Wednesday, December 3, 2008

Rose Hill Cemetery Visit November 2008

I recently made it out to Rose Hill Cemetery, and the family and I were blessed to enjoy a beautiful day of it. I've actually been to Rose Hill cemetery once before, about 7 years ago, before my interest in genealogy really got going. It's a beautiful spot in what is now the Black Diamond Mines Regional Park. Located on the outskirts of the Bay Area, and set back in a cove of hills, Rose Hill is located in what used to constitute a booming mining area in the nineteenth and early-twentieth century. After the mines closed, the area was vacated and the towns that the cemetery once served (Somersville and Nortonville) were abandoned. Here's a view of one of the former townsites today (to prove that when I say abandoned, I really mean "not a trace left"):



After dealing with the consequences of a cemetery on lockdown, it was interesting to visit a relatively rural cemetery that suffered egregiously from years of being unguarded. According to literature from the park service that now owns the land on which the cemetery is located (East Bay Regional Park District) the cemetery was decimated by vandalism from the 1950's through the 1970's. Trucks were driven around the cemetery and smashed into gravestones, and headstones were even stolen. As a result, only about 64 headstones remain in the cemetery, out of hundreds of burials. The cemetery now looks in better shape, as it is under the care of the EBRPD, but there are still aching reminders of what is missing in the many, many jagged headstone fragments left on their bases:



To make matters more complicated, The Black Diamond Mining Company kept their records, which included burial records for the cemetery, at their offices in San Francisco, and those records were apparently destroyed in the fires after the Great Earthquake. I ran across some great articles (like this one and this one) detailing the work of one woman who is working to restore the cemetery and re-establish a listing of all burials within it. I hope to track her down and talk to her about the cemetery more in-depth.

The area in which the cemetery is located is beautiful, and typical of the landscape around here. The hills are a lovely dry golden color throughout most of the year. They take on a greenish hue towards late spring, at least in years when we've had enough rain (which hasn't been any year of late!).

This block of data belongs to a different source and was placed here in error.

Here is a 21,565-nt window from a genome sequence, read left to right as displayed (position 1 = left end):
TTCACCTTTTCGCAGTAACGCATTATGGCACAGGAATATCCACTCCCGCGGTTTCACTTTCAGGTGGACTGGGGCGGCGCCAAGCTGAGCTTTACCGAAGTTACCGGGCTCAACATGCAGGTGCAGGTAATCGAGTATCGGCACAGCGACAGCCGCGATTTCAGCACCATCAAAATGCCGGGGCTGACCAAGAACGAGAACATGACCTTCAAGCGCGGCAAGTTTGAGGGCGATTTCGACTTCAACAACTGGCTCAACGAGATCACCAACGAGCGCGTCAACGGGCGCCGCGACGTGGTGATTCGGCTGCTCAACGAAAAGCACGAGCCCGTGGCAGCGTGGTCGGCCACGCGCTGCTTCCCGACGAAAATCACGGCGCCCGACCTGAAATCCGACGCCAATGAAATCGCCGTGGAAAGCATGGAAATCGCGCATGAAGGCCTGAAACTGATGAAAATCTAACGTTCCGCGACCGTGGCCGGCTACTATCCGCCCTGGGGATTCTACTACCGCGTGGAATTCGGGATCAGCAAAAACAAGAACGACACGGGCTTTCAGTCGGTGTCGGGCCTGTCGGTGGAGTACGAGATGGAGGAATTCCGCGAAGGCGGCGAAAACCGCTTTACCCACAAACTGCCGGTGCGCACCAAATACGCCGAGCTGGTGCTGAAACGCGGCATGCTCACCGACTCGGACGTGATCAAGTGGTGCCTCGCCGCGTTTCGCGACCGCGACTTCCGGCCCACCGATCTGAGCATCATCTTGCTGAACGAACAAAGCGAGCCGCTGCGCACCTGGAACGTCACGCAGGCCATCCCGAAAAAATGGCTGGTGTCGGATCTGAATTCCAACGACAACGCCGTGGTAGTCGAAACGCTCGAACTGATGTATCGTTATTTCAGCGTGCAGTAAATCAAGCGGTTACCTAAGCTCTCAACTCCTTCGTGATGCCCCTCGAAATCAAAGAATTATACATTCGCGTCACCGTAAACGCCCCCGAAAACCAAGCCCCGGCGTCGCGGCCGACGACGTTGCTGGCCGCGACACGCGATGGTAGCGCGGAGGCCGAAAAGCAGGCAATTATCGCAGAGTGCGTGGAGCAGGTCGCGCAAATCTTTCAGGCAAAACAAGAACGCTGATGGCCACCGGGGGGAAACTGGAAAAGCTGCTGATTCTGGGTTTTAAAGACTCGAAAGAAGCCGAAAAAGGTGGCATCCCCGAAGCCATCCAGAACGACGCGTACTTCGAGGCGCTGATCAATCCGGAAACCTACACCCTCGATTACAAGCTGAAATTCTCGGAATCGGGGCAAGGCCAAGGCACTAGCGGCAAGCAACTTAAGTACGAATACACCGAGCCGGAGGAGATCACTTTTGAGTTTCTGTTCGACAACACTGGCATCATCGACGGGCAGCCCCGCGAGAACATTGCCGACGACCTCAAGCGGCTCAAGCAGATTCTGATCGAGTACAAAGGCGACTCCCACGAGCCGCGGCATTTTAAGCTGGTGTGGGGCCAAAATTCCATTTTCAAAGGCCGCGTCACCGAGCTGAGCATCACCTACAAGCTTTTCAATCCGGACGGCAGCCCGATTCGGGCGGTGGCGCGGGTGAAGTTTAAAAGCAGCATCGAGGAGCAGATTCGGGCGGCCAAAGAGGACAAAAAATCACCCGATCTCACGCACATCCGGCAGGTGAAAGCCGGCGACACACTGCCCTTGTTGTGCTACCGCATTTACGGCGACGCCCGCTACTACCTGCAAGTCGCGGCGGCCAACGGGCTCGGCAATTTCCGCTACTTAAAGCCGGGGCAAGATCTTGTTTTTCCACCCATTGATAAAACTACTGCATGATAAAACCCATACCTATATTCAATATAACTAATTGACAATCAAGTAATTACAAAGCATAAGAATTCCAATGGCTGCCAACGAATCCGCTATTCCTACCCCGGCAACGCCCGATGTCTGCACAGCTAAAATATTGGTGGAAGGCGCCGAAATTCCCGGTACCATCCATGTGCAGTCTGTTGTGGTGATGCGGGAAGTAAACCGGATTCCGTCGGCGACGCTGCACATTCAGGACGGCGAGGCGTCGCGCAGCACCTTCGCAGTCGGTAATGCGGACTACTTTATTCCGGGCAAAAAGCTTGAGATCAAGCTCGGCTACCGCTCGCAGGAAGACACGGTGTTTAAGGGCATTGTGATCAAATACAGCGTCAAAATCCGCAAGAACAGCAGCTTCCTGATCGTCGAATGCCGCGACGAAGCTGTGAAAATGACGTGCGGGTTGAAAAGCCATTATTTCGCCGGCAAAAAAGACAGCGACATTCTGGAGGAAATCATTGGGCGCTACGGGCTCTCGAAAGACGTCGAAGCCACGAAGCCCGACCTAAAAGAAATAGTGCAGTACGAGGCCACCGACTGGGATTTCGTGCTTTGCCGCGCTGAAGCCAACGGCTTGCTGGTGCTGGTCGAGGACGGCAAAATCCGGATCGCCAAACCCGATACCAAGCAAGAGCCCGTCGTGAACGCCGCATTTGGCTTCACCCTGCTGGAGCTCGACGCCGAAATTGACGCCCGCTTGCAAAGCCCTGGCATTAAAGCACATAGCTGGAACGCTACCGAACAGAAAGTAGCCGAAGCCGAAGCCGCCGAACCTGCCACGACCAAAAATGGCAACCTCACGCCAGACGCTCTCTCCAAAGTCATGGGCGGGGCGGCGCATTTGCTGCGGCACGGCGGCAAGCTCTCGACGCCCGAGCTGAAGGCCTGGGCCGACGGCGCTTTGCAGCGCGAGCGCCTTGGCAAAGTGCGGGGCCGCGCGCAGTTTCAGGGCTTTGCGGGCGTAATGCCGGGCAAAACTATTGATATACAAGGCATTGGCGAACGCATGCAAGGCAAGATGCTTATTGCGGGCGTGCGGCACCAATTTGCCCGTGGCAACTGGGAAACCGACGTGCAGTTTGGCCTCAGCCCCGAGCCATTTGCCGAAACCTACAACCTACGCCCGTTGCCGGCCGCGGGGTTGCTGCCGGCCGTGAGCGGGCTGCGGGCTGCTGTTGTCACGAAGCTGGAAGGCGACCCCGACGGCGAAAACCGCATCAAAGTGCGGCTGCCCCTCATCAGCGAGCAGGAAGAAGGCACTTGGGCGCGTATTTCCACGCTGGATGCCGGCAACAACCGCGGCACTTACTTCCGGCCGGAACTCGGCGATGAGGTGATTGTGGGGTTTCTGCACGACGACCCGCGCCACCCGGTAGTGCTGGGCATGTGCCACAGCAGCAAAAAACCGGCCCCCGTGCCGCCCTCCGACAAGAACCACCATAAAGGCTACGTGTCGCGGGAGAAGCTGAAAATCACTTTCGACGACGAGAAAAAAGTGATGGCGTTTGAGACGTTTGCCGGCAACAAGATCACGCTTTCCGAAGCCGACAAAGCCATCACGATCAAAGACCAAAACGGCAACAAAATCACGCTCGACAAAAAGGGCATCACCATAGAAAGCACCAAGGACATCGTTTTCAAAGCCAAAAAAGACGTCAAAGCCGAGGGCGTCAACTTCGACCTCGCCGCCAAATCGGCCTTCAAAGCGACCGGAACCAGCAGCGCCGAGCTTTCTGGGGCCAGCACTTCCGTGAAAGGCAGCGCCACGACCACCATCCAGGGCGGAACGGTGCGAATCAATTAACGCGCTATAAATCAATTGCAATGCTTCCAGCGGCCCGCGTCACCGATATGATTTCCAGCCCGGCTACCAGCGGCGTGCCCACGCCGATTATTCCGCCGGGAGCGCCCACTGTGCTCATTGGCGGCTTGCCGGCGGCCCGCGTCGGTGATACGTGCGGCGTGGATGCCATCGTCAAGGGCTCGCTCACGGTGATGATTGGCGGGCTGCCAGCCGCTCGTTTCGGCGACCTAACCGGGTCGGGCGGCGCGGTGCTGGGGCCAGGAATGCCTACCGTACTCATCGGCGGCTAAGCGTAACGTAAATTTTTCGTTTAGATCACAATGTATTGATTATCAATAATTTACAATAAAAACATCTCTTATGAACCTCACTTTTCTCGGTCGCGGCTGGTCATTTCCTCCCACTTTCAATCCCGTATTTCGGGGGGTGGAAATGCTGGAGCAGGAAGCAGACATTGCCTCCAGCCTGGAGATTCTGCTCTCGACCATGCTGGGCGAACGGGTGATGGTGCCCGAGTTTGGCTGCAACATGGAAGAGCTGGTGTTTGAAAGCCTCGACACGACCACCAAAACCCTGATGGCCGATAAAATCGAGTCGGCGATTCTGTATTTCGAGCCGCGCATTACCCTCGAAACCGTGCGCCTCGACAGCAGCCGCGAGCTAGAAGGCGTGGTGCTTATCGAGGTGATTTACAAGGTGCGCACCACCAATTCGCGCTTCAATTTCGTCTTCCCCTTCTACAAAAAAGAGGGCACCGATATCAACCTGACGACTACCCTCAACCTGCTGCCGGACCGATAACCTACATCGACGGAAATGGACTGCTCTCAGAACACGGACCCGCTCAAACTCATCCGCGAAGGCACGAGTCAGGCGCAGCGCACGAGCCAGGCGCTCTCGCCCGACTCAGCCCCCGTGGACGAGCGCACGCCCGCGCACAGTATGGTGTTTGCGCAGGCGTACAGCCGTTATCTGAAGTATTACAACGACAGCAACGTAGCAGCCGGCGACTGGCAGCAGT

Here's a shot of the cemetery from the trail. As you can see, the cypress trees make it stand out, otherwise it is a lonely little perch on the side of the hill:



For more perspective, here's a longer shot:



From within the cemetery, here are some shots looking back to where the above photos were taken:





I spent about an hour or so photographing all of the remaining headstones, and placed those photos online here.

Some of my favorite headstones:







All in all, a small cemetery, but an historic one. Again, to see photos of all of the surviving headstones, visit the Rose Hill Cemetery page on my website.

3 comments:

Judith Richards Shubert said...

What a beautiful, beautiful place. Your photographs have such a wistful, lonely but comforting look. You've done a great job on this post.

Judy

Apollo Idol Prudence said...

actually there are traces left of the communities of Summervile, lots of old crubled brick. As well, digouts where buildings used to be.

Rock on. Beautiful pics

samantha said...

I found this lovely cemetery in Feb. 1950; I was out riding my horse and stopped to rest awhile. The grave stones seemed to reveal a pretty sad time for a lot of families; most were young people- probably struggling mine workers. There are probably many stories of them that we can only suppose.
In 1973 I happened to attend a show of Ansel Adams photos. There in that group was the Cemetery and the cypress trees! I was delighted. Thanks for my trip to Rose Hill after such a long time. Samantha